Auditory Frequency Selectivity

  • Brian C. J. Moore
  • Roy D. Patterson

Part of the Nato ASI Series book series (NSSA, volume 119)

Table of contents

  1. Front Matter
    Pages i-x
  2. Cochlear Mechanics and Otoacoustic Emissions

  3. Mechanical and Electrical Tuning in Hair Cells

  4. Electrophysiological Measures of Frequency Selectivity and Suppression

  5. Measurement and Interpretation of Phase-Locked Neural Responses

    1. Front Matter
      Pages 187-187
    2. M. A. Ruggero, L. Robles, N. C. Rich, J. A. Costalupes
      Pages 189-198
    3. Roy D. Patterson, Ian Nimmo-Smith
      Pages 299-307
  6. Psychoacoustic Measures of Frequency Selectivity and Suppression

    1. Front Matter
      Pages 309-309
    2. Hugo Fastl, Edwin Schorer
      Pages 311-322
    3. S∅ren Buus, Mary Florentine, Christine R. Mason
      Pages 341-350
    4. Daniel L. Weber, Robert A. Lutfi
      Pages 371-378
  7. Masking Produced by Fluctuating Sounds

About this book


One of the most fundamental aspects of the auditory system is its frequency selectivity - the ability to resolve a complex sound into frequency compOhents. This ability plays a role in many aspects of auditory perception, including: the masking of one sound by another; the perception of pitch for pure tones and complex tones; the perception of timbre; the perception of the relative phase of components in complex sounds; and the perception of loudness. Over the last decade, there have been considerable advances in our understanding of frequency selectivity, both at the physiological and psychophysical level, and rapid progress continues to be made. This book summarizes the proceedings of a NATO Advanced Research Workshop on Auditory Frequency Selectivity which was held in Wolfson College, Cambridge from June 23rd to 27th, 1986. The Workshop brought together leading researchers from all disciplines relevant to the topic, with the aim of reviewing and consolidating the latest research findings, and identifying areas of uncertainty or controversy where further research is needed. The book is aimed primarily at research scientists and research students in the fields of psychology, audiology, auditory physiology, biophysics, medicine, acoustical engineering, noise control, communication and speech science. It should also be useful for advanced undergraduates in these disciplines. A feature of the book is that it includes summaries of the discussions which followed the presentation of each paper at the Workshop.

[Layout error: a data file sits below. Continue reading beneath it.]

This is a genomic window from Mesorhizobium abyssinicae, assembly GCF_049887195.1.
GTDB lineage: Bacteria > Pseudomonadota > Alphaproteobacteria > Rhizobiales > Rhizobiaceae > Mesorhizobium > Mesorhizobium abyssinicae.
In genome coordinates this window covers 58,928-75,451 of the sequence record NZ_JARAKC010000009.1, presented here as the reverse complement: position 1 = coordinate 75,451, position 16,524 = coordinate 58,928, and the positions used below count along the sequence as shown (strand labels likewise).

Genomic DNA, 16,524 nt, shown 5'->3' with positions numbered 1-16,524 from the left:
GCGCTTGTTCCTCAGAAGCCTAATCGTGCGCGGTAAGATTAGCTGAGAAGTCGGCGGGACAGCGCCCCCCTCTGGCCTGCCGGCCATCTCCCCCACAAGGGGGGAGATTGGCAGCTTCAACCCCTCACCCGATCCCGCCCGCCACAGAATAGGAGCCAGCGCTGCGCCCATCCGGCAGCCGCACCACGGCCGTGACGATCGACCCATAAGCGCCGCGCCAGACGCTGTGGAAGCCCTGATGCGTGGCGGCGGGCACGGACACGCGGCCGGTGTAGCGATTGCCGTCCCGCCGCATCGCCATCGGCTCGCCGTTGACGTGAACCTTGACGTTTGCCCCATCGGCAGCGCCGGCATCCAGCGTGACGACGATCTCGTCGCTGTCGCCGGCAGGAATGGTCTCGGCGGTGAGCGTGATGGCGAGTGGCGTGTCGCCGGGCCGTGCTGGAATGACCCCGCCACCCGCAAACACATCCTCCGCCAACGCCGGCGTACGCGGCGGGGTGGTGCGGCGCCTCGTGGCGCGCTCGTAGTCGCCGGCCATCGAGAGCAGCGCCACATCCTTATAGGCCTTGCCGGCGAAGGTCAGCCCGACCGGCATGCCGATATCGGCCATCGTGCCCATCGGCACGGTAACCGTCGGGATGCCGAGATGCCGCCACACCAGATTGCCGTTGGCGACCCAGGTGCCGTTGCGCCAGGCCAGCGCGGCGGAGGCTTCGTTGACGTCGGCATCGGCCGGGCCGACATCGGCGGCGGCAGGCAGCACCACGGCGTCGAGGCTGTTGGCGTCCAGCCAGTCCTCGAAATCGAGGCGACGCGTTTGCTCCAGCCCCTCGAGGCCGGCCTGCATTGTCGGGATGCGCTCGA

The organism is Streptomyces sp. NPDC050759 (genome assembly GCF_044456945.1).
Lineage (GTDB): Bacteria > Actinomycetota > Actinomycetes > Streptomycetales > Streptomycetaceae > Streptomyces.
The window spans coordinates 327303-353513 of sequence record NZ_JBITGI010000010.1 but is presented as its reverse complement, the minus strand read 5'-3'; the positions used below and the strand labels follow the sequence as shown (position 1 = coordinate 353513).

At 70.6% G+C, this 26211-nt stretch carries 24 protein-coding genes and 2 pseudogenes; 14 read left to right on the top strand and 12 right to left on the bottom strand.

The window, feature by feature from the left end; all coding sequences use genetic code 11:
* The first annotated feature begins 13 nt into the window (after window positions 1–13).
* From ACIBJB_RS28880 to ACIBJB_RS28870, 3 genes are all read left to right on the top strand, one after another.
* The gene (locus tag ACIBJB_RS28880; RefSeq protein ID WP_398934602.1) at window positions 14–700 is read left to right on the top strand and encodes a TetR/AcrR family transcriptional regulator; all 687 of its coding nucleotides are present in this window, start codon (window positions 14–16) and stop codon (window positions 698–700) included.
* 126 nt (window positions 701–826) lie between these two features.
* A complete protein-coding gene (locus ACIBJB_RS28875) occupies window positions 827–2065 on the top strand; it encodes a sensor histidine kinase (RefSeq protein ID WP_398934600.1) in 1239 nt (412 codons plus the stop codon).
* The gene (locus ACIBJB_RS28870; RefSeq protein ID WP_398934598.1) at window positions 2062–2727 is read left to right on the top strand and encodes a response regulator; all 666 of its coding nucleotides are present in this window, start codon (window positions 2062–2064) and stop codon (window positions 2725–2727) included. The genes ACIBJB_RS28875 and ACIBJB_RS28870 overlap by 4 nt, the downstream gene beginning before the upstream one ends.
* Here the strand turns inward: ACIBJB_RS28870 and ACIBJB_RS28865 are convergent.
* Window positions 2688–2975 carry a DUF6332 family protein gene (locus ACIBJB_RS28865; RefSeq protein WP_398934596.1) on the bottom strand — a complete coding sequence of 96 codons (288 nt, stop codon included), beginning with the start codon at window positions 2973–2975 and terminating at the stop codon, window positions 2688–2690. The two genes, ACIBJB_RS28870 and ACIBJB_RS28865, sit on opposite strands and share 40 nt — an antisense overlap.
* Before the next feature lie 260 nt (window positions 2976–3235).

biophysics fields medicine noise paper perception phase physics physiology psychology system

Editors and affiliations

  • Brian C. J. Moore
    • 1
  • Roy D. Patterson
    • 2
  1. 1.University of CambridgeCambridgeEngland
  2. 2.MRC Applied Psychology UnitCambridgeEngland

Bibliographic information